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Three Great Reasons To Visit the Erie Canal (Part 1)

posted by Teresa Farrell at 2017-11-17 20:25:00

As the Erie Canal celebrates its 200th anniversary, take some time to check out the many things to see and do along the 500-plus miles of the most famous man-made waterway in America.

The History

The history of the Erie Canal is intertwined with the history of New York State and of America in its earliest days. Built between 1817 and 1825, the canal marked a new era of innovation and progress and opened up trade to the interior of the country. Today, the canal is commemorated at museums throughout the towns surrounding it that offer guided tours, living history demonstrations, exhibits, kids activities, and even old canal boats on display. Some are located right alongside the canal, while others are in the cities and towns that surround it. A few stops to check out: the Chittenango Landing Canal Boat Museum, the Erie Canal Museum, the Erie Canal Discovery Center, and the Seneca Museum of Waterways and Industry.

The Tours

Today, tour boats traffic the waterway where canal boats once traveled, and one of the best ways to experience the Erie Canal is to climb aboard one. Tour companies offer a narrated look at historic sites and the chance to pass through a lock, and many have special events like dinner cruises, party cruises and other outings as well. Mid-Lakes Navigation, based in Skaneateles, and has a variety of tours to choose from, and the Erie Canal Cruises in Herkimer are just two companies that offer Erie Canal Tours. Or, you can rent a houseboat and journey along the canal at your own pace.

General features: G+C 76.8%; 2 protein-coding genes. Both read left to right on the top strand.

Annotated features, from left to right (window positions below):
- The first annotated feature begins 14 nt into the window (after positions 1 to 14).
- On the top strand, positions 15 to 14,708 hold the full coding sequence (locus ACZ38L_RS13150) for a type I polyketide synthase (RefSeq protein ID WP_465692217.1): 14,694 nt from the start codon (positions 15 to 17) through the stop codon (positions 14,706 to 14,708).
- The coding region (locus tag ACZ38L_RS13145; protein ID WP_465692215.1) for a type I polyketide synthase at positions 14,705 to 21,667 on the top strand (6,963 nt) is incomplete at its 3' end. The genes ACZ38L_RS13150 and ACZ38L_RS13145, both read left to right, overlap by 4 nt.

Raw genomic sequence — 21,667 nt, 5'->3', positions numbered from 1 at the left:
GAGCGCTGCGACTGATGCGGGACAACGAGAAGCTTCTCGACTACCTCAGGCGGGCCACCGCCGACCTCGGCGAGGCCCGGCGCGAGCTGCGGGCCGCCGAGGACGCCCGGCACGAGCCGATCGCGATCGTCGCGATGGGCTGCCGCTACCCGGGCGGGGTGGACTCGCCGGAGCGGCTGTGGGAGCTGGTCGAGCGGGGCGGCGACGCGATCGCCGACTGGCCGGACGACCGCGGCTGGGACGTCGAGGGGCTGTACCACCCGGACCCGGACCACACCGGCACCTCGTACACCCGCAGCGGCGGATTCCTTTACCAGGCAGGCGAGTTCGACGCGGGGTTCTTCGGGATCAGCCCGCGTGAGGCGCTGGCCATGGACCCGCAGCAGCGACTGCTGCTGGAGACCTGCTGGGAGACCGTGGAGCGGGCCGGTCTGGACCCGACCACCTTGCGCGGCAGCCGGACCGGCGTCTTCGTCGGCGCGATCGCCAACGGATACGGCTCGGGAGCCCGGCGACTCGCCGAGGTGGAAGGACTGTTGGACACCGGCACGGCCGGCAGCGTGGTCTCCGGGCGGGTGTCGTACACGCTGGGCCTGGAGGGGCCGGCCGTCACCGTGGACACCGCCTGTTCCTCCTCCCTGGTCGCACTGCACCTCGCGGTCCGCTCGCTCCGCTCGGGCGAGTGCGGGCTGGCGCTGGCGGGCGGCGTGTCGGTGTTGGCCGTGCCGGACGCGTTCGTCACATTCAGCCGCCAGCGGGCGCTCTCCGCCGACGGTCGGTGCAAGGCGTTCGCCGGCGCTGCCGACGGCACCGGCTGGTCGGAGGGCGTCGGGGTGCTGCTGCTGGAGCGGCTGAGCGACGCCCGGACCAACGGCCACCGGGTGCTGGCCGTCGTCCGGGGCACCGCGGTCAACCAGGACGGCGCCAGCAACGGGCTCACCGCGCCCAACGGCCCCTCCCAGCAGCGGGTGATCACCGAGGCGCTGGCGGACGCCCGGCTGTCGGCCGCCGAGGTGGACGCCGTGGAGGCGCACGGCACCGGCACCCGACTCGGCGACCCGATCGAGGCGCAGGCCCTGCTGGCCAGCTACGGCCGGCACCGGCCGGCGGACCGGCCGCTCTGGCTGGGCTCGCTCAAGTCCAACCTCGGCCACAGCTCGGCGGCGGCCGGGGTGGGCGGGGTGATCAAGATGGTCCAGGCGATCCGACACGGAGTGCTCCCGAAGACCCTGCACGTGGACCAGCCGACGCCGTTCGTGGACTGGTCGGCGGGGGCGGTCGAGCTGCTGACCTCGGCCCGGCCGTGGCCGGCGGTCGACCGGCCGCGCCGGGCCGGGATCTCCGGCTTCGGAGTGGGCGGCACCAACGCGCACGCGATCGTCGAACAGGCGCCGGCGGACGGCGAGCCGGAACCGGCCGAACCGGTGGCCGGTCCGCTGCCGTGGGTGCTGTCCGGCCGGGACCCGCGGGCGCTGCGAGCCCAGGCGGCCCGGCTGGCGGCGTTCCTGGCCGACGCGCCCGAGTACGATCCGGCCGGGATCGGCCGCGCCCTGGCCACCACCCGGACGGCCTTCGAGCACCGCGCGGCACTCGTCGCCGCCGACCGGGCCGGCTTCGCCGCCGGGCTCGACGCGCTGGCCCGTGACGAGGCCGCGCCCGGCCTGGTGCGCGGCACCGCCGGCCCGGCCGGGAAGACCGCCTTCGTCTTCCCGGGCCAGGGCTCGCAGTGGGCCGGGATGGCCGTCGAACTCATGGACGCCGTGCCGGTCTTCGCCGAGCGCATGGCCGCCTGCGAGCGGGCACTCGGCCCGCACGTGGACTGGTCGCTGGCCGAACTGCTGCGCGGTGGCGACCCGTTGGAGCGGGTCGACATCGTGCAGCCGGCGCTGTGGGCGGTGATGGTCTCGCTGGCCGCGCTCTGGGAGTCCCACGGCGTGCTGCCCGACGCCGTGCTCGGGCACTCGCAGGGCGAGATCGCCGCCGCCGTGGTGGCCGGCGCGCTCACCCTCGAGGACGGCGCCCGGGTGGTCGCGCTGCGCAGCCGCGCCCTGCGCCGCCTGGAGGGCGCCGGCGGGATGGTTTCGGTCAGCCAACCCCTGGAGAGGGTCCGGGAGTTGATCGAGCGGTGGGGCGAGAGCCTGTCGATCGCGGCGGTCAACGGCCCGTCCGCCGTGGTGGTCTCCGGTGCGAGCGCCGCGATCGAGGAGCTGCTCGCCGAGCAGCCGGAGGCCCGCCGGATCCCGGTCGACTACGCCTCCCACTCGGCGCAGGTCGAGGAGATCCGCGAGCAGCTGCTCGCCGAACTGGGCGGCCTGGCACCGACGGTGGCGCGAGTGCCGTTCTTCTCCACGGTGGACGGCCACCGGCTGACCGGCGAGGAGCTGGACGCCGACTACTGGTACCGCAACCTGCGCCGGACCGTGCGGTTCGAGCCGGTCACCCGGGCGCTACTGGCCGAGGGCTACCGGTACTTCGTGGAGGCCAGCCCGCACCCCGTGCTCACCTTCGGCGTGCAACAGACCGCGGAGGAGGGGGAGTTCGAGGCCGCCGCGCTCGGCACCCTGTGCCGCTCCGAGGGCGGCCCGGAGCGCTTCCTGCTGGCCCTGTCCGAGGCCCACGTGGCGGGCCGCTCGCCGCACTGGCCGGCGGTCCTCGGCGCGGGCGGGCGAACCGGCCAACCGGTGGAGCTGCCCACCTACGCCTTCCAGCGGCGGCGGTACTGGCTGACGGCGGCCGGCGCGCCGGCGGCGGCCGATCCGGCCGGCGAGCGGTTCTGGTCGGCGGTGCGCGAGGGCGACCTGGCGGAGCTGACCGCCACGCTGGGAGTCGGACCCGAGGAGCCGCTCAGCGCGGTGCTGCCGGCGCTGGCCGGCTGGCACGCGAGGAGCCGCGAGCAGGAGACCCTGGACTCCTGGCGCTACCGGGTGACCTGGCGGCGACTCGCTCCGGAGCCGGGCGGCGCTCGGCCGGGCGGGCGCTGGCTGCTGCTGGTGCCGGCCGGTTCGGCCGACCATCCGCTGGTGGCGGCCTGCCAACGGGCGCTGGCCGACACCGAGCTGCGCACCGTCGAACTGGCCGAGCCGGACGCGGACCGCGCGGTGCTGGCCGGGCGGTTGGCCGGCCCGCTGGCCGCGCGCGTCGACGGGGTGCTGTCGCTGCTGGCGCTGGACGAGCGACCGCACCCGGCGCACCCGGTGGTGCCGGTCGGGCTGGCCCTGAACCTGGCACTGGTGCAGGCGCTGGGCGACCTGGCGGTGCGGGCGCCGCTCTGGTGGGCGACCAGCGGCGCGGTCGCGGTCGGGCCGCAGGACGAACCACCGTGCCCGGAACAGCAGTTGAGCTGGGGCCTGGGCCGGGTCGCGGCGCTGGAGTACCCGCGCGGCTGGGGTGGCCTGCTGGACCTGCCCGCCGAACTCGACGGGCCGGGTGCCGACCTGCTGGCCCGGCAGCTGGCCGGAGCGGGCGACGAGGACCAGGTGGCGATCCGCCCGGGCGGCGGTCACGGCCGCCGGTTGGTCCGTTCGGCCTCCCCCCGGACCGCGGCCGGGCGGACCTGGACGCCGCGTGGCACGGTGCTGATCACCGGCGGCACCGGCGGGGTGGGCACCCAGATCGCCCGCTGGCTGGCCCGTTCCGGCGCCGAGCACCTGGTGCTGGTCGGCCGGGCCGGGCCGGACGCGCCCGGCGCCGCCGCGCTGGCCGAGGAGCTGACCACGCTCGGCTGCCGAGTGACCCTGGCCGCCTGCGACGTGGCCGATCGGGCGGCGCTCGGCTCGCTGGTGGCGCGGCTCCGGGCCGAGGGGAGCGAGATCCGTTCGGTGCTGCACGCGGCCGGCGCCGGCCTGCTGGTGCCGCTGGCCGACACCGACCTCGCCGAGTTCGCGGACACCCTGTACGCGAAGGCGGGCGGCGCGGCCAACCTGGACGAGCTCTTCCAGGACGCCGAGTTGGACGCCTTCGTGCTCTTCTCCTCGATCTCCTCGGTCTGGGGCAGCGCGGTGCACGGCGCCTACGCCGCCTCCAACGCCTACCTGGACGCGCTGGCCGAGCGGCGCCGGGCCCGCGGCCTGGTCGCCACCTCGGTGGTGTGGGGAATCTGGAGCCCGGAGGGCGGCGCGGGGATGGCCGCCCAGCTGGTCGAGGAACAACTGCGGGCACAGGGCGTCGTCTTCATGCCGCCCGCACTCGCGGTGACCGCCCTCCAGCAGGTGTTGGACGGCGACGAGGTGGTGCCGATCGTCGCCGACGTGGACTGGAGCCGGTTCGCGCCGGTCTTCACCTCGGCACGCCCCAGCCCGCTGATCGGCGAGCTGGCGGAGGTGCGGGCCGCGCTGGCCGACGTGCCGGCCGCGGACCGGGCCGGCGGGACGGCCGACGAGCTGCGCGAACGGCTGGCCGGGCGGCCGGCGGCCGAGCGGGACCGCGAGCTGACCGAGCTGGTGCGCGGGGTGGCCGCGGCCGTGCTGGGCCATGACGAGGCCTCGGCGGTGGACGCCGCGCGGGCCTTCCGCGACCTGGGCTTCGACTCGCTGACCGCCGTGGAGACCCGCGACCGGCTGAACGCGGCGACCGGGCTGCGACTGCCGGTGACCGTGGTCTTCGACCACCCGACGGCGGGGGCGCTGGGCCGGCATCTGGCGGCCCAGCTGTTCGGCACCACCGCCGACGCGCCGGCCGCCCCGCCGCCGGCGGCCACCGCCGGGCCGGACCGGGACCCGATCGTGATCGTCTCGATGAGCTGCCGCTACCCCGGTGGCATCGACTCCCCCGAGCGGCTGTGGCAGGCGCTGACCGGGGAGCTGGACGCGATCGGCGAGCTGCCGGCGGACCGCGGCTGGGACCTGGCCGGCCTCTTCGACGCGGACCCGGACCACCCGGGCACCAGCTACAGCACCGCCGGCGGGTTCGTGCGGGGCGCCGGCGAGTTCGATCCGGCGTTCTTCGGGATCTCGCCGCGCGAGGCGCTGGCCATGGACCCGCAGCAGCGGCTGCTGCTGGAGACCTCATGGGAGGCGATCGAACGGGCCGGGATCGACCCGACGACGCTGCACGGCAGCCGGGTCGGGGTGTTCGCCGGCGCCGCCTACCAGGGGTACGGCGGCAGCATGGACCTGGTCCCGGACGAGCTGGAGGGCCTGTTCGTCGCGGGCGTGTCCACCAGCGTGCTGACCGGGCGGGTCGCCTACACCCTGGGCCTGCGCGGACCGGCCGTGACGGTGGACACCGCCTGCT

The Parks, Bike Trails, and Byways

The Erie Canal has become a recreational treasure throughout the state. Canal parks offer historic information, picnic areas, walking trails, and an up-close view of locks, dams and lift bridges  in action; they can be found in most of the towns situated along the canal. Much to the delight of cyclists everywhere, the historic towpaths that used to provide a place for mules to pull canal boats have now largely been converted to bike trails. The Erie Canalway Trail, at 365 miles long, passes through peaceful natural settings and charming, historic small towns, and is popular with cyclists and walkers out for an afternoon or for a multi-day excursion across the state. The trail is more than ¾ of the way completed, and when it’s done, it’ll be the longest multiple-use trail in the country.  

Photo Credits -Teresa Farrell
posted at: 2017-11-17 20:25:00, last updated: 2018-04-20 17:39:34

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